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08-02-2014 03:26 PM
technology is already driving this and all it will take is the proper economics.
Too many in agriculture think about the neighbor when the bto tag comes out. The new bto's in ag may be internationally based entities.
08-02-2014 04:28 PM
2 weeks ago
I have a BTO near me that has problems. He has filed for Bankruptcy. He is farming this year. I have found that one of the large land owning corp. that he leases from get there money from a bank in the Netherlands. I think he is almost thru. W
hat is going to happen to all the land that he rents. I think it's about 100K acres. What is this overseas bank going to do with the land. Dump it on the market? I don't know of anyone that can take over this large of farming operation. Even if you broke it into 10 pieces they would be huge.
a week ago
SW, we have seen what it looks like to have an international investment group prop up a certain 100,000 acre BTO, it failed. Sad thing is, its rumored that companies like John Deere and CHS let the arrogant POS farm another year.
In my region I've seen a 10,000 acre farmer, a 40,000 acre farmer and a 100,000 acre investment entity backed farmer go broke. Its common to hear the BTO's brag up how little they pay for inputs, but if they pay 20% more for the land to operate on just to have it, its a wash. If the large grain companies like ADM, Cargill or Bunge seen lots of money to be made in farming, they would have done it a long time ago. Every BTO seems to think they can learn from the previous BTO's mistakes, they all seem to think they can do it better and the guy to go broke won't be them. Its like a broken record.
a week ago
Wishfull thinking maybe. Or just ignoring the truth...........
The number of farms in the US continues to decline...
The average farm size in acres continues to grow.........
Cargill, ADM and Bunge are examples of large monopolies that exist in place of thousands of independently owned grain elevators..... in our area there were 28 independent individually owned grain buyers, many farmer owned, in a 50 mile radius in 1965, now there is a large coop and ADM. Or selling direct to end users like the large farms do.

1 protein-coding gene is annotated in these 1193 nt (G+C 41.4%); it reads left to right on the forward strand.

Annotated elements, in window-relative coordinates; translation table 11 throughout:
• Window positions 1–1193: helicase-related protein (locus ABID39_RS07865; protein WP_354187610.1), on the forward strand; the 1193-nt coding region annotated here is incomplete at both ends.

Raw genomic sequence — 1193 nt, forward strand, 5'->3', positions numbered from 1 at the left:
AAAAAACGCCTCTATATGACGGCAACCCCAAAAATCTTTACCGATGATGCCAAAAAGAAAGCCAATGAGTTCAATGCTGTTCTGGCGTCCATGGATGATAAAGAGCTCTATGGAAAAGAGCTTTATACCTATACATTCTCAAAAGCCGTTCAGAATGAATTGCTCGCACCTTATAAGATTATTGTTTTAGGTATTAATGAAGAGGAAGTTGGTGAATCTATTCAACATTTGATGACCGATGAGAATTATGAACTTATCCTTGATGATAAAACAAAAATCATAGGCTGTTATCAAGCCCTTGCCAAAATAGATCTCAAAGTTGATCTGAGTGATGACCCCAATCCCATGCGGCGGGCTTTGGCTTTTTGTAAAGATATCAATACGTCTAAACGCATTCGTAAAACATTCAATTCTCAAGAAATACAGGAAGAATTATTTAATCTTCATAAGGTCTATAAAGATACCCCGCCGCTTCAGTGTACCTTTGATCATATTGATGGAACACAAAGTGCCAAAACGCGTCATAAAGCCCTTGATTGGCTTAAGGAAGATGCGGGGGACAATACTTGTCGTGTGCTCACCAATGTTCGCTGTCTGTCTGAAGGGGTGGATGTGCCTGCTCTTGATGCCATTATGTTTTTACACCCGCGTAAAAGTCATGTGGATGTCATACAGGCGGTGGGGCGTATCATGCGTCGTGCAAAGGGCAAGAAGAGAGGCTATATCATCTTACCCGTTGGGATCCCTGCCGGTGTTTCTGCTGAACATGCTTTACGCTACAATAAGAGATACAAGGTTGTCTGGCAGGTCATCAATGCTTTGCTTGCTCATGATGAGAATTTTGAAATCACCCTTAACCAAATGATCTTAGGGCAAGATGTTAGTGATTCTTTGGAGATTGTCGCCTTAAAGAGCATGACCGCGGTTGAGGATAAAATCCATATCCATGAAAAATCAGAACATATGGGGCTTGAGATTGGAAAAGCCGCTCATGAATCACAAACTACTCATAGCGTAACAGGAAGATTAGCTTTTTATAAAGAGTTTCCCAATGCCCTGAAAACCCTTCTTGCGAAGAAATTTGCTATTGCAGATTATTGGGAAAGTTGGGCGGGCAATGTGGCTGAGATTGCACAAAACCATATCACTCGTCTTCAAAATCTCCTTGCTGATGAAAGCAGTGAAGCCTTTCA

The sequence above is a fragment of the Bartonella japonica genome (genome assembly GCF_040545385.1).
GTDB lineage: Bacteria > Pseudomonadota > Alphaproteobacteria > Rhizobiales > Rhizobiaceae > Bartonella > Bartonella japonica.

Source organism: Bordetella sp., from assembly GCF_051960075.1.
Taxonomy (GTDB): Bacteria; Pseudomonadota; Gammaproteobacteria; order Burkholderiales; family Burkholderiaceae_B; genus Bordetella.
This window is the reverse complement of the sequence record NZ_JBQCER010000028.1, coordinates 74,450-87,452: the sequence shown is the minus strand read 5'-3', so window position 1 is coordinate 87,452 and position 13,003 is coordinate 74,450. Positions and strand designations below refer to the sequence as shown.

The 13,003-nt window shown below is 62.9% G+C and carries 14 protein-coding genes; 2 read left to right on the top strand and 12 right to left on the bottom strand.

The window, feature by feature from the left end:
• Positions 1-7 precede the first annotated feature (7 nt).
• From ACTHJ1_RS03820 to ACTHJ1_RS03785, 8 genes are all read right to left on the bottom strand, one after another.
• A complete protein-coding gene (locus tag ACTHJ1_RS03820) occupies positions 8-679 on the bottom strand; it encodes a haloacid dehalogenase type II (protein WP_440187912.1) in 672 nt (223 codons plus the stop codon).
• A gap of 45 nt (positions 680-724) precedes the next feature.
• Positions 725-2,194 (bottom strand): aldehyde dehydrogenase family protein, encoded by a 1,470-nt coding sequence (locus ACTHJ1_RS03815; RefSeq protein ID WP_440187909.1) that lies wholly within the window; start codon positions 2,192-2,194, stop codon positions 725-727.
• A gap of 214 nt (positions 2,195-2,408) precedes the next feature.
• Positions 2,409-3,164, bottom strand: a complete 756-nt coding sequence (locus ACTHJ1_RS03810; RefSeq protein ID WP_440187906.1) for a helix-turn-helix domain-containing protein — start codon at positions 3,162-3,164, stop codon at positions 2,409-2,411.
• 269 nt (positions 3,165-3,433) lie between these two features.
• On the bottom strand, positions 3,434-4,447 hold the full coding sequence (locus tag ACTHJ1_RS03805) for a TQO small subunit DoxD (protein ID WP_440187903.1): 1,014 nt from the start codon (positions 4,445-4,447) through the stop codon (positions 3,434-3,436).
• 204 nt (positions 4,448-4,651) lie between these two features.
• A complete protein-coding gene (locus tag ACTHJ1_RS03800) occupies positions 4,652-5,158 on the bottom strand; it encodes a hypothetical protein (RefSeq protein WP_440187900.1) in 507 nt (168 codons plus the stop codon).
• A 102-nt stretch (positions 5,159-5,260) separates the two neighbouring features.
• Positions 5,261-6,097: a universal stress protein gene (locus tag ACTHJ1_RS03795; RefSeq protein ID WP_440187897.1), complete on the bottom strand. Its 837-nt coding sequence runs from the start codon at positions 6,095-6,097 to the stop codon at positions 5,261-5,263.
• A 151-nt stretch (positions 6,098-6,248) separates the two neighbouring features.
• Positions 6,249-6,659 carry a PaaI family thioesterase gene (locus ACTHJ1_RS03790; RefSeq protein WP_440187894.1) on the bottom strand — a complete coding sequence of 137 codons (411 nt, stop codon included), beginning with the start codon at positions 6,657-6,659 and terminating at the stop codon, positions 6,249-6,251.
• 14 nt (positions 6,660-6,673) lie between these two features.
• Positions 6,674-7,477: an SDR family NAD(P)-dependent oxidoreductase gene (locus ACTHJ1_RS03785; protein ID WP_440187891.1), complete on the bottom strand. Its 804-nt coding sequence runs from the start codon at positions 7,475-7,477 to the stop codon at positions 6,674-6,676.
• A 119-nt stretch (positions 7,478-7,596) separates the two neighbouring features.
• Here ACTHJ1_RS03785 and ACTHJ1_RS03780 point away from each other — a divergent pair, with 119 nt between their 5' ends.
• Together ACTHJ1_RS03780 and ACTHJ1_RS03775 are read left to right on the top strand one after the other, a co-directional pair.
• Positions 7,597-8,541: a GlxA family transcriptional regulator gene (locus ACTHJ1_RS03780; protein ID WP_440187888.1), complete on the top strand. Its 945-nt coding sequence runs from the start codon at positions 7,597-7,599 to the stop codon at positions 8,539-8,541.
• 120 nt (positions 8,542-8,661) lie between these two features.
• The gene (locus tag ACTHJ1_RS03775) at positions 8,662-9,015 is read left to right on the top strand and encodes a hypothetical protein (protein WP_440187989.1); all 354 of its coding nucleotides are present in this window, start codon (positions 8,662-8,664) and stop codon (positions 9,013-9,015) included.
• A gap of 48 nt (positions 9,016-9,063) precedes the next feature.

Cargill, ADM and Bunge, did it years ago and the trend continues...
Question...... What % of us corn and bean production sells on a local elevator basis market??
I could say the same. but I would have to ignore too much............. The US economy is based on faliures of the many and dominance by the few that succeed. No diferent in farming. in every area of the country production by a few is dominant.
And in every segment of farming..... eggs, poultry, pork, dairy, Beef, and grain....... the trend is not going away just because of the failure of one poster child.
Foreign ownership is huge and being encouraged by a government that is struggling to hold an economy together. In most areas it is difficult to sell grain and not sell it to foreign owned buyer.
And where are we when we are hoping for the trend to fail..............(seems a lot like a bad position in marketing)
a week ago
I could name a failure or two of size in this area, and the size might be an impressive factor, but I doubt that size is the reason for failure.
I could make wild comments on that failure but I would have to ignore too much to be right.
to my southeast is Braums Dairy's large farm and a good example of vertical growth, bypassing the "basis" sales all the way to the retail counter.
to my southwest is large cattle and hog feeding owned by a few of those "small" farms that have been in the huge category in acres for decades and the largest employers in more than one county....
to my north is grain and cattle production through 4 kansas counties that is dominated by a group of close and interrelated farms that back in the 1970's sold off its Collingwood grain elevator system to ADM (at the time the largest elevator chain in western Kansas) and continued to expand its huge land ownership position.
to my west is a large farm in the Elkhart, Kansas area that has diversified into holdings into a very large chain of Theatres across three states.
to my northwest is another large farm that has diversified into banking in three different counties of Kansas. --- while adjusting to the changing status of groundwater.
this point is getting too long........ but my point is these entities have been "BTO's" since the 1950's with roots long before that. They have grown through many "conditions" and trends, growing up with the energy, irrigation, cattle feeding, technology changes over decades.
We have a better chance of succeeding in this industry if we observe the successes of our industry.
If we are depending our success on the failure of our competition what are we hoping to learn? And where do we end up?
a week ago
SW the reason operators are so large in your area is simple, nobody wants to farm on the great plains. A 10,000 acre farmer in the midwest is considered large, a 10,000 acre farmer on the great plains is considered slightly larger than average. Most people look at the price of farmland in Kansas, Oklahoma and the Dakota's and think they might be able to make a go of it, wrong. You have to have some balls to deal with about every biblical plague on a yearly basis lol!
a week ago
Blacksand. I think that we are thinking about the same BTO. I live in N.W. Van Buren County. Most of the farm land around me is owned by a overseas bank. What will happen to it next year. Will it set empty. Will the farmers that lease to him get paid this year.